Omitted constant initialization of local static variables
8.8 [stmt.dcl]
Hubert Tong

Created on 2015-02-02.00:00:00 last changed 72 months ago


Date: 2016-02-15.00:00:00

Notes from the February, 2016 meeting:

The second example will be dealt with separately under issue 2242. For the first example, the Standard should require that local types can be used outside their function only via a returned object. It was still to be decided whether this should be undefined behavior or an error on use of such a type. It was also noted that the same issue can arise with static member functions.

Date: 2017-02-06.00:00:00

According to 8.8 [stmt.dcl] paragraph 4,

The zero-initialization (9.4 [dcl.init]) of all block-scope variables with static storage duration ( [basic.stc.static]) or thread storage duration ( [basic.stc.thread]) is performed before any other initialization takes place. Constant initialization ( [basic.start.static]) of a block-scope entity with static storage duration, if applicable, is performed before its block is first entered.

The fact that a variable need not be constant-initialized if its block is not entered appears to allow inspection of the variable after zero-initialization but before constant initialization:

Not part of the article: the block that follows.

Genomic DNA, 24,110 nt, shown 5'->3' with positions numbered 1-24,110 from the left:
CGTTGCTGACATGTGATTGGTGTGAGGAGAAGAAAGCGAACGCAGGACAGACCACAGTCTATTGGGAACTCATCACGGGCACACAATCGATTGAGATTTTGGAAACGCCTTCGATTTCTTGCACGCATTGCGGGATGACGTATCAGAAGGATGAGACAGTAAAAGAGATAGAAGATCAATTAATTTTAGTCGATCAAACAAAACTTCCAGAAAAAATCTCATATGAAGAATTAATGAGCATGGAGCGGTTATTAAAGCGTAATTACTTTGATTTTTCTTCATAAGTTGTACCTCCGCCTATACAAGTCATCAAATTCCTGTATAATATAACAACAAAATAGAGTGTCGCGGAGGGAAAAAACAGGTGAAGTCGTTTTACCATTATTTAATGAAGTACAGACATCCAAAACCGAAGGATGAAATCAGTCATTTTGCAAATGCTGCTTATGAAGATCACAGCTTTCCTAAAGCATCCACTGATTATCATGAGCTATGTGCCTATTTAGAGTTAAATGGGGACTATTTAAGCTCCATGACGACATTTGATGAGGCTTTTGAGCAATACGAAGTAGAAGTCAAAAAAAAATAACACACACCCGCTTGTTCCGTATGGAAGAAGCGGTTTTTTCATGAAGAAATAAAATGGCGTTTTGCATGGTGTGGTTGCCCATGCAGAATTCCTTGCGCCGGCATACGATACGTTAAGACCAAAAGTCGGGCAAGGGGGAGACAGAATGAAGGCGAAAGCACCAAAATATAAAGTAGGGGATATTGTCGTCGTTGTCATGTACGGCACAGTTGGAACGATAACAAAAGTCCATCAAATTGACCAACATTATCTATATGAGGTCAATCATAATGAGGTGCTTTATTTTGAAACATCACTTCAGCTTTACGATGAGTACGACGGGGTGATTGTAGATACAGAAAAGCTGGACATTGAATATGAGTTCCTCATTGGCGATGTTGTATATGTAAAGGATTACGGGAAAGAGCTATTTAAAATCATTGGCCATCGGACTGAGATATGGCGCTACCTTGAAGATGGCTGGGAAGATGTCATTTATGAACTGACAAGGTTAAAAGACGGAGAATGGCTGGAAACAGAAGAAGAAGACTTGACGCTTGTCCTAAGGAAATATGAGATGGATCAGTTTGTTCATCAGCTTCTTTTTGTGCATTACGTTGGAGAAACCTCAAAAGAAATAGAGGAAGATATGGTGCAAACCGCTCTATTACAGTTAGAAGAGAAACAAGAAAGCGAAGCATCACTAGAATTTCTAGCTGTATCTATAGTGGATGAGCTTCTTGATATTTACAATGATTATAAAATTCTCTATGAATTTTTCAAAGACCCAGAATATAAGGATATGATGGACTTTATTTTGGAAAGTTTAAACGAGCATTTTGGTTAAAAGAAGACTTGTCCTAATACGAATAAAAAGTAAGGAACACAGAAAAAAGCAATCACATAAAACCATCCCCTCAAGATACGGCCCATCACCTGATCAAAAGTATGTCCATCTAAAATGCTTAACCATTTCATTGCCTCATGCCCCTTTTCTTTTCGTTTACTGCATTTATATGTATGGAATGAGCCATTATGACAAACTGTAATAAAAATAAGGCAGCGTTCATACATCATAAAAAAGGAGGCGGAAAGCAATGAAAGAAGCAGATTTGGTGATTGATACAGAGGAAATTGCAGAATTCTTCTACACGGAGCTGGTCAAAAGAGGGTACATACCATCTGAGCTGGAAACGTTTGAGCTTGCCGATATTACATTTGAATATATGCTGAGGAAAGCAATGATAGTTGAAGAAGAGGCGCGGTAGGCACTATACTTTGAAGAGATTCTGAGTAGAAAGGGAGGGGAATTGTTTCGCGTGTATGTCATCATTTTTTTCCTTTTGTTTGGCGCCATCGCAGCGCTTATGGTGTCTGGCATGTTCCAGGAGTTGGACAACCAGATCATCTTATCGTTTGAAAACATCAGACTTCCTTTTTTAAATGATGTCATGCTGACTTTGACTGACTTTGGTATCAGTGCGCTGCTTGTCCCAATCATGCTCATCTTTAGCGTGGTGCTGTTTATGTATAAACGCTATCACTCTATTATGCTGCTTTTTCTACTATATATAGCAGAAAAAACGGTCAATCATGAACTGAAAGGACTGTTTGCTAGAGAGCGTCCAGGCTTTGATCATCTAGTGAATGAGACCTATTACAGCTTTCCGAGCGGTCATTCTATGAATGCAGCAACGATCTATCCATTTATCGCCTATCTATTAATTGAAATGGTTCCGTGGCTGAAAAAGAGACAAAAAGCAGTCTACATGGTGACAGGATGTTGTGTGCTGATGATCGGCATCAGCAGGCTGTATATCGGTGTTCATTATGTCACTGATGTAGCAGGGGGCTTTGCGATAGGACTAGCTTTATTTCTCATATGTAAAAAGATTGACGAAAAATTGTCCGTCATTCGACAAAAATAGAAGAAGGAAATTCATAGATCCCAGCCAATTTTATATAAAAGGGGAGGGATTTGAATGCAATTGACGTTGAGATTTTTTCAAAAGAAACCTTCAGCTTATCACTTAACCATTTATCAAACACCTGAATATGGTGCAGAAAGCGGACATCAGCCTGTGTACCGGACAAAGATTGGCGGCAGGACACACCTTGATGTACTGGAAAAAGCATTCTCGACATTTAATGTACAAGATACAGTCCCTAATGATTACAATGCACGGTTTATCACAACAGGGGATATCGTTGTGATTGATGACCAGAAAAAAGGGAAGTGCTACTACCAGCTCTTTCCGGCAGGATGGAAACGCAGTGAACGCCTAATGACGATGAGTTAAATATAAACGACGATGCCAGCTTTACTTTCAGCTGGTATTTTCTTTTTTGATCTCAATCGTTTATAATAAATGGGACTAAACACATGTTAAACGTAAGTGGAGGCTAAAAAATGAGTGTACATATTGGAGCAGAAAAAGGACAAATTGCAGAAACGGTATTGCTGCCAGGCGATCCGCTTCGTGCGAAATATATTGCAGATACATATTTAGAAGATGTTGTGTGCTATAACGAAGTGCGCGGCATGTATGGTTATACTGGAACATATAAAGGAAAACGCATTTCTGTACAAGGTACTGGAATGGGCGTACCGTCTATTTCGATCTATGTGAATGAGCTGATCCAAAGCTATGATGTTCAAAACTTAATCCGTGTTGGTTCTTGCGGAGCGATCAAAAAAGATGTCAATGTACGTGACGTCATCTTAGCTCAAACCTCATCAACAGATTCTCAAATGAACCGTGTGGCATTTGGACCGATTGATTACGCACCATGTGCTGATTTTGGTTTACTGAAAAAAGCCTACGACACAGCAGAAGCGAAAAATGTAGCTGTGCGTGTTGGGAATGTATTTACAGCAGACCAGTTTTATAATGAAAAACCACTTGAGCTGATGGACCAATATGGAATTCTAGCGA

constexpr int x = 0;

  auto foo() {
    constexpr static const int *p = &x;
    struct A {
      const int *const &getPtr() { return p; }
    } a;
    return a;

  int xcpy = *decltype(foo()){ }.getPtr();

  int main(void) {
    return xcpy;

For a related example, consider:

  // tu1.cpp
  extern const int a = 1;
  inline auto f() {
    static const int b = a;
    struct A { auto operator()() { return &b; } } a;
    return a;

  // tu2.cpp
  extern const int a;
  inline auto f() {
    static const int b = a;
    struct A { auto operator()() { return &b; } } a;
    return a;
  int main() {
    return *decltype(f())()();

Here, b may or may not have constant initialization, but we don't have an ODR violation.

If we want to support such code, the nicest option would be to say that the ODR requires us to act as if we pick one of the definitions of the inline function, which requires us to make a consistent choice for all static storage duration variables within a given function. Alternatively, we could say that if multiple definitions of a variable disagree over whether it has constant initialization, then it does not, allowing more implementation simplicity and no functional change outside of pathological cases.

Date User Action Args
2017-02-06 00:00:00adminsetmessages: + msg5785
2015-02-02 00:00:00admincreate